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Thermodynamics: Equilibrium

When a system is analyzed, it is common to assume that the system is in equilibrium. Equilibrium means that all of the matter within in the system is acting the same. By doing this the engineer doesn't have to worry about what each molecule is doing within in the system, but instead the engineer can say the molecules are acting generally acting the same way.

There are several different types of equilibrium states that could be considered. The first one is thermal equilibrium. For a system to be in thermal equilibrium you are stating that the temperature is same throughout the system. At a molecular level you are say that most of if not all of the molecules within the system are moving around at the same energy level.

Another type of equilibrium to consider is mechanical equilibrium. For a system to be in mechanical equilibrium the pressure throughout the system is the same. Looking at pressure at the molecular level this would mean that the molecules are bouncing off of each other or the systems boundary at the same rate and energy if the fluid in the system is a gas. Otherwise a liquid, which is considered incompressible or a solid would have all of the molecules pushing back at the boundary at the same force.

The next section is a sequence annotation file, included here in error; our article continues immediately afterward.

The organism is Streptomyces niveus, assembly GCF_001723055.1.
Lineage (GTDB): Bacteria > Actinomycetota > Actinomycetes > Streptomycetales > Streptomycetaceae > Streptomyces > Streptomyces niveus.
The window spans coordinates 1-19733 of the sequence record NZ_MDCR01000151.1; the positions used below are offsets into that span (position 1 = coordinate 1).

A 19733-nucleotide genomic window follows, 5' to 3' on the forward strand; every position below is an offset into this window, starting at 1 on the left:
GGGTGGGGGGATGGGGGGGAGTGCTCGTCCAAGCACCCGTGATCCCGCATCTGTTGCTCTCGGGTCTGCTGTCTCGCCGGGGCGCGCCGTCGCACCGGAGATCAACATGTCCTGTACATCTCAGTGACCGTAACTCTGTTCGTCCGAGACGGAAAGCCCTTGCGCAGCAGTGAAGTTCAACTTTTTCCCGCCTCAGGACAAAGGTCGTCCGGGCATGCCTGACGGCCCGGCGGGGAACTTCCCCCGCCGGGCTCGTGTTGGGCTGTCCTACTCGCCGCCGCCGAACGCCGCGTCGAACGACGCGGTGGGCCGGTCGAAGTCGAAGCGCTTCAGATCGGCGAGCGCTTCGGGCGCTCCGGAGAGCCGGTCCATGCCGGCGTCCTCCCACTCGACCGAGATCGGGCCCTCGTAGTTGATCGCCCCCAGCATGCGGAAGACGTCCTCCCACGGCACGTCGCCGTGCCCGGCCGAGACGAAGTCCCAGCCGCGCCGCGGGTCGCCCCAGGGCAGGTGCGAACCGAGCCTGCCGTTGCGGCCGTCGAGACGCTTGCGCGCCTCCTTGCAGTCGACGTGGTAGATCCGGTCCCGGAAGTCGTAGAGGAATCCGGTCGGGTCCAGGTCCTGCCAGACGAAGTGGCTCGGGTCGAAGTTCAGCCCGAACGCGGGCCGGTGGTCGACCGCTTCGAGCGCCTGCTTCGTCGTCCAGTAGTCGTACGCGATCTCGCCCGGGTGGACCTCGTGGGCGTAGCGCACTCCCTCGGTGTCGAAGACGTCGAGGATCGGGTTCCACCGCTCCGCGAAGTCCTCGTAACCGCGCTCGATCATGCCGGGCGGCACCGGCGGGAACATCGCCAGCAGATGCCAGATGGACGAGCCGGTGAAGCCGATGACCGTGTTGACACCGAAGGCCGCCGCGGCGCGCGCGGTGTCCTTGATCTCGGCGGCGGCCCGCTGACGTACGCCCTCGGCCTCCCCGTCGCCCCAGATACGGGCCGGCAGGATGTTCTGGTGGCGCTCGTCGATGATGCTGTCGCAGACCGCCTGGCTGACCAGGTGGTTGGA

The phase of the matter within in the system can be used to say if the system is within equilibrium or not. Phase means that the matter is changing from a solid to a liquid, or a liquid to a gas, or vise versa. For the phase to be in equilibrium the phase of the matter will changing to one form while the same amount of matter will changing back to the other phase. This means the percentage of one phase to another phase will remain the same instead of favoring one of the phases.

Finally, the last type of equilibrium I'm going to mention is chemical equilibrium. For a system to have chemical equilibrium it means that there aren't any chemical reactions occurring which would change the molecular makeup of the system.

If you consider these states of equilibrium and they are holding true you can normally assume that the system is in equilibrium. However, if your control volume becomes smaller or system becomes smaller, the random actions of the molecules within the system will have more of an influence until you can't assume the system is in equilibrium. This however only needs to be considered for very small systems or control volumes.

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